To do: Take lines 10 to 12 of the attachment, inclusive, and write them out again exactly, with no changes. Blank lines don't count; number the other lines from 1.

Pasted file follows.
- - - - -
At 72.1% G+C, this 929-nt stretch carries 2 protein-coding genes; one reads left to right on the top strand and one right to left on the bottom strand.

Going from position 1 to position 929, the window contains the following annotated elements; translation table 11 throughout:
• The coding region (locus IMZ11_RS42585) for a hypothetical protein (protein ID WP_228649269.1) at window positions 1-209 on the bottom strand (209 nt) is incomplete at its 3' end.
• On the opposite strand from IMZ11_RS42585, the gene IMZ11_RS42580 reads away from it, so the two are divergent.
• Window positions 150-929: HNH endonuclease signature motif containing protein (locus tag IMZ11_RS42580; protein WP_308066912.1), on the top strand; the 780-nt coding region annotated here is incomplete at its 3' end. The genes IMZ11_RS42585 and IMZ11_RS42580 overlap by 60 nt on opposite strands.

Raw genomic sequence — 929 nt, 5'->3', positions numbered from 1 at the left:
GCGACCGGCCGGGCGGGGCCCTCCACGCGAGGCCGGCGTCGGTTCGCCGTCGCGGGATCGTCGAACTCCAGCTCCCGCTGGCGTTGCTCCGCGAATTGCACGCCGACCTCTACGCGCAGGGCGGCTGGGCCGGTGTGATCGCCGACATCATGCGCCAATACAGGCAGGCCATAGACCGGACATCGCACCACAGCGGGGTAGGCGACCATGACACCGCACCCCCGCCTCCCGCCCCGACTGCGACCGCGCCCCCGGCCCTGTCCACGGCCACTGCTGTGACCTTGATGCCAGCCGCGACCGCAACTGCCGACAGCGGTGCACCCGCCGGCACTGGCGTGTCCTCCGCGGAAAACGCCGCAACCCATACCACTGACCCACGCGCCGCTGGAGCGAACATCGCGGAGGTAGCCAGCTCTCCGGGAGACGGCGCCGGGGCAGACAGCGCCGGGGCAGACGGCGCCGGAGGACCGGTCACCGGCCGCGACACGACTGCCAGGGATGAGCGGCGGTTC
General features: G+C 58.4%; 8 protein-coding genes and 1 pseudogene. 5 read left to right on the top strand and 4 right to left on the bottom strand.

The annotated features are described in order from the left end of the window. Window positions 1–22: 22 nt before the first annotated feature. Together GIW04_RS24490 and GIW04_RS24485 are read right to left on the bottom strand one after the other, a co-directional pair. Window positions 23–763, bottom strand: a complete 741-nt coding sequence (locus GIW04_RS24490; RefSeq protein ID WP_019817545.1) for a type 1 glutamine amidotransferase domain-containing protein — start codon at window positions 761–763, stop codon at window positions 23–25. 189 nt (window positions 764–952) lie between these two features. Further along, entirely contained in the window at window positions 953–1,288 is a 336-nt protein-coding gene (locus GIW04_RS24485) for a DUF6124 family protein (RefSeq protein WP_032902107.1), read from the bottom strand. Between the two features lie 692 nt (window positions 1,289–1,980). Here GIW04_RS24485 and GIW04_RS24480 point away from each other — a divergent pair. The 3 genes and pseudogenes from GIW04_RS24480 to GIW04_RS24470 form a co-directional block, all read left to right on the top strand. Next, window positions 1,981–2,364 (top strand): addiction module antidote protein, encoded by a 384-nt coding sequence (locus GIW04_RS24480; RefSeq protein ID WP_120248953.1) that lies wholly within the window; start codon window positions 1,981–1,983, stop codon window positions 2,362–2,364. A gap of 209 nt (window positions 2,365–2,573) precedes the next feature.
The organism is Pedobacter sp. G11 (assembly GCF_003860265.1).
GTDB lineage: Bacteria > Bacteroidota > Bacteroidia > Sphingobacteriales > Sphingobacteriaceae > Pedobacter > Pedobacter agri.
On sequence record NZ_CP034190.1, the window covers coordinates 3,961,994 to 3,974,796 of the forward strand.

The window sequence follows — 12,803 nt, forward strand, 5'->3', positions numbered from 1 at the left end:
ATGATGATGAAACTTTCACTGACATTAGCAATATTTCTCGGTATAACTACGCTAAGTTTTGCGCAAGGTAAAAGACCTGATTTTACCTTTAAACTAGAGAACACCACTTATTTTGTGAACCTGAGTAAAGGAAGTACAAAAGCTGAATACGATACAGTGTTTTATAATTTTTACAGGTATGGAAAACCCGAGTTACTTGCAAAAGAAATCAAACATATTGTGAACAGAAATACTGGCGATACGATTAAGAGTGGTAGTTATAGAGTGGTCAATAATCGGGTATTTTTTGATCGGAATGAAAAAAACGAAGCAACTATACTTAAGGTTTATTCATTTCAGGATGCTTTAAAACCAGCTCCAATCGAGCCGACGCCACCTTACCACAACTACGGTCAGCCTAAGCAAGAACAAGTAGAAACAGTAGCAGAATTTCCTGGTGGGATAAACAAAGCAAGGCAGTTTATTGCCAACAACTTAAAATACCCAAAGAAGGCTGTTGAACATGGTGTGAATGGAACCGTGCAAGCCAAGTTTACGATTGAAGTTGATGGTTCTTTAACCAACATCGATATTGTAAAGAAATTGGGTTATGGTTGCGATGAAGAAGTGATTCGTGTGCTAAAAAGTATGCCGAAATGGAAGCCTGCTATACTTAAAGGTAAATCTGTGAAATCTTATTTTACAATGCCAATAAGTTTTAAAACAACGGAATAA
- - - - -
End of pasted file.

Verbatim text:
The organism is Pedobacter sp. G11 (assembly GCF_003860265.1).
GTDB lineage: Bacteria > Bacteroidota > Bacteroidia > Sphingobacteriales > Sphingobacteriaceae > Pedobacter > Pedobacter agri.
On sequence record NZ_CP034190.1, the window covers coordinates 3,961,994 to 3,974,796 of the forward strand.